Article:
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Reflections on Some Recent Widespread Computer Break-Ins

Brian Reid
Computers under attack: intruders, worms, and viruses, pp. 145-149
ISBN 0-201-53067-8
January 1990

5
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doi>10.1145/102616.102626

Article 6

from Computers under attack: intruders, worms, and viruses

Reprinted from Communications of the ACM, Vol 30, No. 2, February 1987, pp. 103-105. Copyright© 1989, Association for Computing Machinery, Inc.

In the first weeks of September 1986, some number of UNIX® systems in the San Francisco area, and elsewhere on the ARPANET, were systematically penetrated by talented intruder(s). We believe that it began at Stanford; it seems to have spread to many other computers around the ARPA Internet. The intruder often left behind recompiled login programs to simplify his return. His goal seems to have been purely numeric, to see how many computers he could crack. We are aware of no major destruction or theft of files — although the inconvenience to users and managers of these computers was significant. Most of these computers are operated without professional management by small groups of researchers; because no records were kept, it is difficult to tell exactly how many machines were penetrated. The number could be as high as 30 to 60 on the Stanford campus alone. Similar break-ins at other ARPA Internet sites have been reported to us. Virtually all of the other site managers have asked me not to reveal their identity, but I have firsthand knowledge of break-ins at 9 universities, 15 Silicon Valley companies, and 9 ARPANET sites, including 3 government labs.

An analysis of the break-ins shows that they were made possible by a combination of technology and human nature, creating an environment in which penetrations were easy and the consequences more dire than necessary. In reporting this event, I will review the technical nature of the break-ins, draw some conclusions, and make some recommendations based on what we have learned.

The user-level networking features in Berkeley UNIX are formulated around the concepts of remote execution and trusted host. For example, the command typed on computer A for remote copying from computer B to computer C is:

rcp B:file C:file

The decision of whether or not to permit these copy commands is based on permission files on computers B and C. If my account on computer B has a permission file that contains the entry "(A, reid)," the operating system on computer B will give access to someone who is logged on to A with identity "reid." The command will succeed if I have an account on all computers involved, and the permission file stored in my directory on those computers authorizes the attempted kind of access.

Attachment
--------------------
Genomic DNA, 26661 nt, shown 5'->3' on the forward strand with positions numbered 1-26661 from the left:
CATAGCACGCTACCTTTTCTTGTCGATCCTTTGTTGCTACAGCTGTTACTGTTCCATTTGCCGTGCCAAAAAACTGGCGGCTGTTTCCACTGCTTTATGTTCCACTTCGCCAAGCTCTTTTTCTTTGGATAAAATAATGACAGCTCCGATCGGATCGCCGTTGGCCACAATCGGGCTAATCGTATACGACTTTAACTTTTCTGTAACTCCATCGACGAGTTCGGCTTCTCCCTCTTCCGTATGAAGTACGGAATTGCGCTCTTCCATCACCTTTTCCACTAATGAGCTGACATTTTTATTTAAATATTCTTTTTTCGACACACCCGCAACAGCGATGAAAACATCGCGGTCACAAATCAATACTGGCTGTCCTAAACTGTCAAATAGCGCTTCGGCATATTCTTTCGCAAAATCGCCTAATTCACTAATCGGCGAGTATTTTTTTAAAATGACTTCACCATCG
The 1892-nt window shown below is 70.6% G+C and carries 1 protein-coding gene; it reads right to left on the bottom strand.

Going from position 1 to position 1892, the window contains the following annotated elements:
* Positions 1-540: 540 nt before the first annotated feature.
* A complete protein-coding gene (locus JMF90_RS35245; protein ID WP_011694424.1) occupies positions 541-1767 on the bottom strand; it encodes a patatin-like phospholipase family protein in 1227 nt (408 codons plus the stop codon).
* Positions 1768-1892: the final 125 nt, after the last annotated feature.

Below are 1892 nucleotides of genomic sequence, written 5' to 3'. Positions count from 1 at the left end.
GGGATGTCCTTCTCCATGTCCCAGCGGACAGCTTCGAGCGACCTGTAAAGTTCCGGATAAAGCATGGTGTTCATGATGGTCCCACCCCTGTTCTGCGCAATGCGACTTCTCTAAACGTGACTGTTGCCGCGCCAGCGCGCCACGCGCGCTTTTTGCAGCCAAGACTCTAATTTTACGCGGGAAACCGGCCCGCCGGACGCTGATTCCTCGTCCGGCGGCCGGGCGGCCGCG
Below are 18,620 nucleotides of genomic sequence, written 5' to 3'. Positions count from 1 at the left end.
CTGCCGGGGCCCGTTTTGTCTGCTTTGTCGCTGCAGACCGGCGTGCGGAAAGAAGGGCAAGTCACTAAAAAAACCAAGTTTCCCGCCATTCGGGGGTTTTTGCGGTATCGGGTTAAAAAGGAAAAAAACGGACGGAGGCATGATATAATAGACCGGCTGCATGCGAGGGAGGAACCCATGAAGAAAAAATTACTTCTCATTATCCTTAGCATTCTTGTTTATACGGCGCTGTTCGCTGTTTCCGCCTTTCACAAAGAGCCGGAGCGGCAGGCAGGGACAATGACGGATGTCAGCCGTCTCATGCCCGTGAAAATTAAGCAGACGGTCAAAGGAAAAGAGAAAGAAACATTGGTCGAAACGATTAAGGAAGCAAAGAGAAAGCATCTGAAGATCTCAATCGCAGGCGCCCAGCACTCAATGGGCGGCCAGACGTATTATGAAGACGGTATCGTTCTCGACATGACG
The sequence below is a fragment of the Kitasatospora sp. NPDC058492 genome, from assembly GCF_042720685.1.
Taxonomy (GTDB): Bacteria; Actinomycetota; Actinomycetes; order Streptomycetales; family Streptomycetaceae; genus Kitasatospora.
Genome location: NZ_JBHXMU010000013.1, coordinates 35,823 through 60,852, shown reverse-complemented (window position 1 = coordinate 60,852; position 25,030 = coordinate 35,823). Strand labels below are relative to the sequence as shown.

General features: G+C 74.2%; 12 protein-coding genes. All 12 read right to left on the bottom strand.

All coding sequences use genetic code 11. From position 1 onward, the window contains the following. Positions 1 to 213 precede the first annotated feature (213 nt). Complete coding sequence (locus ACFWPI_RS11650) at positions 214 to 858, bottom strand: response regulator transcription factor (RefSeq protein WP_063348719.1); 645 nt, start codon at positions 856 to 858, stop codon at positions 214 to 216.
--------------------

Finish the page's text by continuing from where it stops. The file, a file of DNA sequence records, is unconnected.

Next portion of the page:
The break-ins started with an obscure Stanford computer that was used primarily as a mail gateway between UNIX and IBM computers on campus. This computer had a guest account with the user id "guest" and the password "guest." Although this is a silly mistake, it is a common one, and those managing this computer did not have much experience in setting up UNIX systems. Because this computer is used only as a mail gateway, there was no incentive to keep it constantly up-to-date or carefully patrolled. The intruder easily broke in to the guest account.

On most Berkeley UNIX systems, it is routine for an experienced programmer to be able to trick a privileged system program into executing nonstandard versions of system commands. If a user has write permission in a system directory, he or she can store a bogus version of a system command in that directory and then wait for some regularly scheduled system maintenance command to execute that version. The substitute command will thus be run as a certain privileged user, called a superuser. Because of the search path mechanism, by which several directories will be searched until the requested program is found, it is difficult to spot such security holes by casual inspection.

On the distribution tape of 4.2BSD (a version of Berkeley UNIX), it happens that the directory named "/user/spool/at" is universally writeable by all users; it also happens that it is fairly easy to trick the operating system into executing privileged commands by storing them in that directory. When beginners install that distribution tape, they rarely realize that the directory protection is a security problem, and so do not change the protection from the default value. The intruder knew this and had no difficulty in becoming the superuser on that machine. We suspect that the intruder simply looked around the network until he found a machine with both a guest account and the writeable-directory bug.